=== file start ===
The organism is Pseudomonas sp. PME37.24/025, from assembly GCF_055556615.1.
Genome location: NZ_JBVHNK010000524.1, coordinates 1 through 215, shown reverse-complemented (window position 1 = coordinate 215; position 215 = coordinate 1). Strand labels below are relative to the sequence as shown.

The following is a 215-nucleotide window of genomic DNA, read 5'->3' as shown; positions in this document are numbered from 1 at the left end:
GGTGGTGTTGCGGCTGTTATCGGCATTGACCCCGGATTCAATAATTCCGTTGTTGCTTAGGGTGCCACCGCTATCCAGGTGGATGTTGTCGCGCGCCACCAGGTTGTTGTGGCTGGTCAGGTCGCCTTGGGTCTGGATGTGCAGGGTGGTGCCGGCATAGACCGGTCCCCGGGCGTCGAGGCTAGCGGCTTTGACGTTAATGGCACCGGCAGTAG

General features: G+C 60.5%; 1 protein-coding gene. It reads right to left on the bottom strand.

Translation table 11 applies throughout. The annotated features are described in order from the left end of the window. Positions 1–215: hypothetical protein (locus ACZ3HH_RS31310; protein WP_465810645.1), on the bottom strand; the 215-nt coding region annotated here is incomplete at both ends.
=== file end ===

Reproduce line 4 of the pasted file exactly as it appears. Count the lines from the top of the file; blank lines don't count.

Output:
GGTGGTGTTGCGGCTGTTATCGGCATTGACCCCGGATTCAATAATTCCGTTGTTGCTTAGGGTGCCACCGCTATCCAGGTGGATGTTGTCGCGCGCCACCAGGTTGTTGTGGCTGGTCAGGTCGCCTTGGGTCTGGATGTGCAGGGTGGTGCCGGCATAGACCGGTCCCCGGGCGTCGAGGCTAGCGGCTTTGACGTTAATGGCACCGGCAGTAG